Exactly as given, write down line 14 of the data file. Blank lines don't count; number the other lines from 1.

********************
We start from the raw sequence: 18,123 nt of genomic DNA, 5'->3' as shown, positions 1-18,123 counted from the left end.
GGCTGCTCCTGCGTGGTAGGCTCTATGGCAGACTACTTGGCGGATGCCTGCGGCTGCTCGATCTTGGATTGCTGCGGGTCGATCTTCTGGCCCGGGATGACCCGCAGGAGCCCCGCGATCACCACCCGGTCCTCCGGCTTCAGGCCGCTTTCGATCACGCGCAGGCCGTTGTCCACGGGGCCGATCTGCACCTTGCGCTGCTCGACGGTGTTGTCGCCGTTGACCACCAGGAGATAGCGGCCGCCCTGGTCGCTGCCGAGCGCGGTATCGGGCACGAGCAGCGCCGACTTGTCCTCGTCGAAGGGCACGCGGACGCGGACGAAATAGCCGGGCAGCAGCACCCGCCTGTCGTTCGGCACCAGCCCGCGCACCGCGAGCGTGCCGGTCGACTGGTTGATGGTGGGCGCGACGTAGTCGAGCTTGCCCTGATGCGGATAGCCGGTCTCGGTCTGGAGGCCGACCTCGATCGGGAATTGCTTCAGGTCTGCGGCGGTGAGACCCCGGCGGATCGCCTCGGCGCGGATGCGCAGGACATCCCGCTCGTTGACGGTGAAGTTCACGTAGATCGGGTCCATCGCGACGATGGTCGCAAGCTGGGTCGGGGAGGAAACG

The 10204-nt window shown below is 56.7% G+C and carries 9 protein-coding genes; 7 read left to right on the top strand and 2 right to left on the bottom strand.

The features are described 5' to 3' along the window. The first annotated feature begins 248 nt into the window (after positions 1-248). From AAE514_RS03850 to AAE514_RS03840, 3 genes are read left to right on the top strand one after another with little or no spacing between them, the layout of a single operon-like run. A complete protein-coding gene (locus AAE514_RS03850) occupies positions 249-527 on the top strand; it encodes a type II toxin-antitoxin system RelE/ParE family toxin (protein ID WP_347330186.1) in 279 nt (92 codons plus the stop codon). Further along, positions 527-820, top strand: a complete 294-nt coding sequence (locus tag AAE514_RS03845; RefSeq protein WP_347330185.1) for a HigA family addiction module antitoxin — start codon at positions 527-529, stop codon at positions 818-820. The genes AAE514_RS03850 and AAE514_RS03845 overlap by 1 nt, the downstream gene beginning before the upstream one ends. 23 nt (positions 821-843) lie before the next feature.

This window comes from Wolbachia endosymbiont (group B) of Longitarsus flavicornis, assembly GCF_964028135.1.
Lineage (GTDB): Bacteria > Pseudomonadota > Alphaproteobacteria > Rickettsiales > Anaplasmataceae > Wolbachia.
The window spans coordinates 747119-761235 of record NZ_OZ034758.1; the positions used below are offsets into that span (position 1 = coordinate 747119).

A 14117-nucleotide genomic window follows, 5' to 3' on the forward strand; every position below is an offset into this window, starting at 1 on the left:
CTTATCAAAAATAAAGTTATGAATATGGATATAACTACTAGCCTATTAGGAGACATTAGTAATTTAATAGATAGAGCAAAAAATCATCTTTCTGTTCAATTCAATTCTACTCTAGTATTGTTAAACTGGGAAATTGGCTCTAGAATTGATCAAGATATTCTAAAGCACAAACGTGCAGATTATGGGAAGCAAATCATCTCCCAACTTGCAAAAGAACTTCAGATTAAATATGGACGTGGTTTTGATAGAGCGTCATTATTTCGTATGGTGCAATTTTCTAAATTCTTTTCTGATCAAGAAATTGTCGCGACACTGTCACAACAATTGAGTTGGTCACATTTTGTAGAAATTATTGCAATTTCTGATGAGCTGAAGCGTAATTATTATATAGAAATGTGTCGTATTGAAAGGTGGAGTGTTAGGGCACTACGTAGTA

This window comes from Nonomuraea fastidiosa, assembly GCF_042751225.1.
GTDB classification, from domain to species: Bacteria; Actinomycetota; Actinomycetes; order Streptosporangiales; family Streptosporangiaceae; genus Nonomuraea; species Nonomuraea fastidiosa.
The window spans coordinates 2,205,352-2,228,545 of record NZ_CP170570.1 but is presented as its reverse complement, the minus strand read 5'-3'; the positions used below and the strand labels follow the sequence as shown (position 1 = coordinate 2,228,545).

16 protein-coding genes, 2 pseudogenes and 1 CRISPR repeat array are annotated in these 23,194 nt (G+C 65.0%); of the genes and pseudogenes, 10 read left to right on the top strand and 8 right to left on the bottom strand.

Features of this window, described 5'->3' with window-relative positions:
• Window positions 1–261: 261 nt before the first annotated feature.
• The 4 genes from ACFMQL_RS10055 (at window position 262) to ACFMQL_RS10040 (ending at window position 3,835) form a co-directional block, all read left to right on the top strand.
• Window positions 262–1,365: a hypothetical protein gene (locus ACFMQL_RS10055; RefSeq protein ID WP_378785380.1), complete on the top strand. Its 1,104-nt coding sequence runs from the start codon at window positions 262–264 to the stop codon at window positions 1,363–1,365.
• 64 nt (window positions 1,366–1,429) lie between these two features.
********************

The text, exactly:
Features of this window, described 5'->3' with window-relative positions: